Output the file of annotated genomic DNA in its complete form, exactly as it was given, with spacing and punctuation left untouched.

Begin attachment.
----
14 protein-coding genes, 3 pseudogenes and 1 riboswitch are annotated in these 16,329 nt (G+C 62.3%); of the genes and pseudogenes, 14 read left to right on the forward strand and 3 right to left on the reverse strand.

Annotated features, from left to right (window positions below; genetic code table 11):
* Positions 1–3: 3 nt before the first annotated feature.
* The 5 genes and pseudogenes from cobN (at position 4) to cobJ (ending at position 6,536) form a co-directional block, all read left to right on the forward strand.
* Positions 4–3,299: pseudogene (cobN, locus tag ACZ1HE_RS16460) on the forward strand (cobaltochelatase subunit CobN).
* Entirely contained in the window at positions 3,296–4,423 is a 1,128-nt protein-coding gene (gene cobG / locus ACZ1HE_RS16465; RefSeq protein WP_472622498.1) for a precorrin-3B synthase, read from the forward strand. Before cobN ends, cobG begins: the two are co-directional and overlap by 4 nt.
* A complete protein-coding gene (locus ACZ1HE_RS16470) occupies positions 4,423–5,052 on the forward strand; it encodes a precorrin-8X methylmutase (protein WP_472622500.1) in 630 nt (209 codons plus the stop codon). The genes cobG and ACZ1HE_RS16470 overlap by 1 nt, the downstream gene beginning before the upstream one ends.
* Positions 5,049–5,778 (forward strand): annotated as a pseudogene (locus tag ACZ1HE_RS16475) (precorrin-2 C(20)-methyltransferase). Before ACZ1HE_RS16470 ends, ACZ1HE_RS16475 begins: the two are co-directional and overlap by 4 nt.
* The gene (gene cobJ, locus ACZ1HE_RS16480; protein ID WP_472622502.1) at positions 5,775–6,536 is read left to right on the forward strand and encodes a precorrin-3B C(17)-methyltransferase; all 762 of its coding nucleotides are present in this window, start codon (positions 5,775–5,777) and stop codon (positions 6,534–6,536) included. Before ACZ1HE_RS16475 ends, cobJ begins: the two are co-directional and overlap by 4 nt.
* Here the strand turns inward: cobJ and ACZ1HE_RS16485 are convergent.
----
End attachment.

14 protein-coding genes, 3 pseudogenes and 1 riboswitch are annotated in these 16,329 nt (G+C 62.3%); of the genes and pseudogenes, 14 read left to right on the forward strand and 3 right to left on the reverse strand.

Annotated features, from left to right (window positions below; genetic code table 11):
* Positions 1–3: 3 nt before the first annotated feature.
* The 5 genes and pseudogenes from cobN (at position 4) to cobJ (ending at position 6,536) form a co-directional block, all read left to right on the forward strand.
* Positions 4–3,299: pseudogene (cobN, locus tag ACZ1HE_RS16460) on the forward strand (cobaltochelatase subunit CobN).
* Entirely contained in the window at positions 3,296–4,423 is a 1,128-nt protein-coding gene (gene cobG / locus ACZ1HE_RS16465; RefSeq protein WP_472622498.1) for a precorrin-3B synthase, read from the forward strand. Before cobN ends, cobG begins: the two are co-directional and overlap by 4 nt.
* A complete protein-coding gene (locus ACZ1HE_RS16470) occupies positions 4,423–5,052 on the forward strand; it encodes a precorrin-8X methylmutase (protein WP_472622500.1) in 630 nt (209 codons plus the stop codon). The genes cobG and ACZ1HE_RS16470 overlap by 1 nt, the downstream gene beginning before the upstream one ends.
* Positions 5,049–5,778 (forward strand): annotated as a pseudogene (locus tag ACZ1HE_RS16475) (precorrin-2 C(20)-methyltransferase). Before ACZ1HE_RS16470 ends, ACZ1HE_RS16475 begins: the two are co-directional and overlap by 4 nt.
* The gene (gene cobJ, locus ACZ1HE_RS16480; protein ID WP_472622502.1) at positions 5,775–6,536 is read left to right on the forward strand and encodes a precorrin-3B C(17)-methyltransferase; all 762 of its coding nucleotides are present in this window, start codon (positions 5,775–5,777) and stop codon (positions 6,534–6,536) included. Before ACZ1HE_RS16475 ends, cobJ begins: the two are co-directional and overlap by 4 nt.
* Here the strand turns inward: cobJ and ACZ1HE_RS16485 are convergent.